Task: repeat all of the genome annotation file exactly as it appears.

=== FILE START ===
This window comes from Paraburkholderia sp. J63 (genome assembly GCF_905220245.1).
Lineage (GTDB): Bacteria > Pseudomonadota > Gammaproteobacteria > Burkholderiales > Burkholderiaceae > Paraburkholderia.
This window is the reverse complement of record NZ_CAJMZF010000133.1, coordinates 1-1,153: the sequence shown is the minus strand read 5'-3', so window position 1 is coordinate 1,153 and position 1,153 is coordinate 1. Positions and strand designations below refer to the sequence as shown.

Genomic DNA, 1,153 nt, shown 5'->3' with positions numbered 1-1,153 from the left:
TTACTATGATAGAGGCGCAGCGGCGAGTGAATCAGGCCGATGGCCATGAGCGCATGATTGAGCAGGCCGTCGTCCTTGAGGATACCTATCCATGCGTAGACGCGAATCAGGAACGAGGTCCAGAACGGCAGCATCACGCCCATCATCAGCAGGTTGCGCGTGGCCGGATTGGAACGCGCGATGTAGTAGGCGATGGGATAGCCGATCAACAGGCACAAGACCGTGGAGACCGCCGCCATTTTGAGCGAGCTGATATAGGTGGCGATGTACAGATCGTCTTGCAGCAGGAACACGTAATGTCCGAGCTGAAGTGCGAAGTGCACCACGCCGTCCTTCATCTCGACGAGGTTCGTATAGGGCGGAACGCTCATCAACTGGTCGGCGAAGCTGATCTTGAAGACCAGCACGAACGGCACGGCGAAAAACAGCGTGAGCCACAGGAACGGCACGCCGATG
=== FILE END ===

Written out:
This window comes from Paraburkholderia sp. J63 (genome assembly GCF_905220245.1).
Lineage (GTDB): Bacteria > Pseudomonadota > Gammaproteobacteria > Burkholderiales > Burkholderiaceae > Paraburkholderia.
This window is the reverse complement of record NZ_CAJMZF010000133.1, coordinates 1-1,153: the sequence shown is the minus strand read 5'-3', so window position 1 is coordinate 1,153 and position 1,153 is coordinate 1. Positions and strand designations below refer to the sequence as shown.

Genomic DNA, 1,153 nt, shown 5'->3' with positions numbered 1-1,153 from the left:
TTACTATGATAGAGGCGCAGCGGCGAGTGAATCAGGCCGATGGCCATGAGCGCATGATTGAGCAGGCCGTCGTCCTTGAGGATACCTATCCATGCGTAGACGCGAATCAGGAACGAGGTCCAGAACGGCAGCATCACGCCCATCATCAGCAGGTTGCGCGTGGCCGGATTGGAACGCGCGATGTAGTAGGCGATGGGATAGCCGATCAACAGGCACAAGACCGTGGAGACCGCCGCCATTTTGAGCGAGCTGATATAGGTGGCGATGTACAGATCGTCTTGCAGCAGGAACACGTAATGTCCGAGCTGAAGTGCGAAGTGCACCACGCCGTCCTTCATCTCGACGAGGTTCGTATAGGGCGGAACGCTCATCAACTGGTCGGCGAAGCTGATCTTGAAGACCAGCACGAACGGCACGGCGAAAAACAGCGTGAGCCACAGGAACGGCACGCCGATG